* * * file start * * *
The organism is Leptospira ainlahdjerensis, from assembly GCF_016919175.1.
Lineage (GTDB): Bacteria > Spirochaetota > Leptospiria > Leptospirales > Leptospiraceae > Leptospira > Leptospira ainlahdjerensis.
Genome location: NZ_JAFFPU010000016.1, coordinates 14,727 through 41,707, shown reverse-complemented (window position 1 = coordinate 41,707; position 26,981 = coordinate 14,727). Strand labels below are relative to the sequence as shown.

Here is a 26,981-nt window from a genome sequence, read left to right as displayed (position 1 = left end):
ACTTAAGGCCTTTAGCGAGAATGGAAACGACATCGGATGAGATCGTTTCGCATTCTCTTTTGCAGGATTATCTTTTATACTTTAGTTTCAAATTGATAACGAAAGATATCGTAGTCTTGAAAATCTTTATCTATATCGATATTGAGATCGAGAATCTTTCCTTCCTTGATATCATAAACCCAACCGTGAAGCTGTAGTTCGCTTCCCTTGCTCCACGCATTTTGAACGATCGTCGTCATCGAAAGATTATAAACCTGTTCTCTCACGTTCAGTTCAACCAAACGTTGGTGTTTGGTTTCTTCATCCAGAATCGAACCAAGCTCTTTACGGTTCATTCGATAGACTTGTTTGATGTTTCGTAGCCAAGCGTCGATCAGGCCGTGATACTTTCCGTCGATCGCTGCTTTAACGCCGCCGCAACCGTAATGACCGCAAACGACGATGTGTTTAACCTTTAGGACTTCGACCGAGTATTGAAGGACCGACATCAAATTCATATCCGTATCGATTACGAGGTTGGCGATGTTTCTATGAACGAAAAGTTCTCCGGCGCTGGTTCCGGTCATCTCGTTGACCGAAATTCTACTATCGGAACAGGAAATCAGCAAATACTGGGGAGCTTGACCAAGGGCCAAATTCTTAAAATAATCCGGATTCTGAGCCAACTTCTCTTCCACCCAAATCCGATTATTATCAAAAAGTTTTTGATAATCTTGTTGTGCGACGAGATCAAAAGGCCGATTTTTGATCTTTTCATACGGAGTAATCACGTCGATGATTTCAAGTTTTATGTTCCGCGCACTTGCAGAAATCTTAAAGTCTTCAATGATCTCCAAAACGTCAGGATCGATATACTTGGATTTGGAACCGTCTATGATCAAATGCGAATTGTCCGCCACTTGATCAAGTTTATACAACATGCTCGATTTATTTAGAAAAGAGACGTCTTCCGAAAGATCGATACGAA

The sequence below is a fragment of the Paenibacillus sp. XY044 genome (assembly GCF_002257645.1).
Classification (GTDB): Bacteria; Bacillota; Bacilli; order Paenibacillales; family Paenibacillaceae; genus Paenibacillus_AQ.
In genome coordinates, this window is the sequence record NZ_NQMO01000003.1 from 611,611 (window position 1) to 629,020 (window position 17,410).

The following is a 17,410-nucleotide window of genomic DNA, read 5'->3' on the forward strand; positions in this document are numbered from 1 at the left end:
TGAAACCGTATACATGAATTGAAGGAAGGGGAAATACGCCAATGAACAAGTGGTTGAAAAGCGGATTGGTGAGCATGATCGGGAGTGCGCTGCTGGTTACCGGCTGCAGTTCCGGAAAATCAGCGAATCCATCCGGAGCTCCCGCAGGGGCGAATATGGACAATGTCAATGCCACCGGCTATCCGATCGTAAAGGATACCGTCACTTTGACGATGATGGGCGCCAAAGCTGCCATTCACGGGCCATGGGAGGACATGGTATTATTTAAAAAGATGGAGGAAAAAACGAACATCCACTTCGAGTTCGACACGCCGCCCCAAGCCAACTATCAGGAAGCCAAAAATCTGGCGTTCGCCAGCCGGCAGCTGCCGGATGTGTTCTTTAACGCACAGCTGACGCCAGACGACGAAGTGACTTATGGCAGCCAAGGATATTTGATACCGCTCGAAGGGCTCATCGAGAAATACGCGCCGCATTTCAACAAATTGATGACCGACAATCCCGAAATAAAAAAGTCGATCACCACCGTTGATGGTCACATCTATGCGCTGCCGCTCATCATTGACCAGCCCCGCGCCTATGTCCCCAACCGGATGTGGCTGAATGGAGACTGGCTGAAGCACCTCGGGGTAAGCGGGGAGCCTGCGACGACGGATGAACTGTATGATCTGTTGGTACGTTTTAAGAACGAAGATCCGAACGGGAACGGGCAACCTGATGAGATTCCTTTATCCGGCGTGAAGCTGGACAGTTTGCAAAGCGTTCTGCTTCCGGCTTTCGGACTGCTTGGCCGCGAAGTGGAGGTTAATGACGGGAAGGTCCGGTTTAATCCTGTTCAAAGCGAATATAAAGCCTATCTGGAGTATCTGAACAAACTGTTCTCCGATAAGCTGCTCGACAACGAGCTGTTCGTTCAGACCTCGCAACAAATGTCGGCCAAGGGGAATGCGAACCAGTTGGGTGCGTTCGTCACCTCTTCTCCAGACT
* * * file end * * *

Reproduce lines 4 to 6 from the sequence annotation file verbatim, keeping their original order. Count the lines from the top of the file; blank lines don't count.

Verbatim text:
Here is a 26,981-nt window from a genome sequence, read left to right as displayed (position 1 = left end):
ACTTAAGGCCTTTAGCGAGAATGGAAACGACATCGGATGAGATCGTTTCGCATTCTCTTTTGCAGGATTATCTTTTATACTTTAGTTTCAAATTGATAACGAAAGATATCGTAGTCTTGAAAATCTTTATCTATATCGATATTGAGATCGAGAATCTTTCCTTCCTTGATATCATAAACCCAACCGTGAAGCTGTAGTTCGCTTCCCTTGCTCCACGCATTTTGAACGATCGTCGTCATCGAAAGATTATAAACCTGTTCTCTCACGTTCAGTTCAACCAAACGTTGGTGTTTGGTTTCTTCATCCAGAATCGAACCAAGCTCTTTACGGTTCATTCGATAGACTTGTTTGATGTTTCGTAGCCAAGCGTCGATCAGGCCGTGATACTTTCCGTCGATCGCTGCTTTAACGCCGCCGCAACCGTAATGACCGCAAACGACGATGTGTTTAACCTTTAGGACTTCGACCGAGTATTGAAGGACCGACATCAAATTCATATCCGTATCGATTACGAGGTTGGCGATGTTTCTATGAACGAAAAGTTCTCCGGCGCTGGTTCCGGTCATCTCGTTGACCGAAATTCTACTATCGGAACAGGAAATCAGCAAATACTGGGGAGCTTGACCAAGGGCCAAATTCTTAAAATAATCCGGATTCTGAGCCAACTTCTCTTCCACCCAAATCCGATTATTATCAAAAAGTTTTTGATAATCTTGTTGTGCGACGAGATCAAAAGGCCGATTTTTGATCTTTTCATACGGAGTAATCACGTCGATGATTTCAAGTTTTATGTTCCGCGCACTTGCAGAAATCTTAAAGTCTTCAATGATCTCCAAAACGTCAGGATCGATATACTTGGATTTGGAACCGTCTATGATCAAATGCGAATTGTCCGCCACTTGATCAAGTTTATACAACATGCTCGATTTATTTAGAAAAGAGACGTCTTCCGAAAGATCGATACGAA

The sequence below is a fragment of the Paenibacillus sp. XY044 genome (assembly GCF_002257645.1).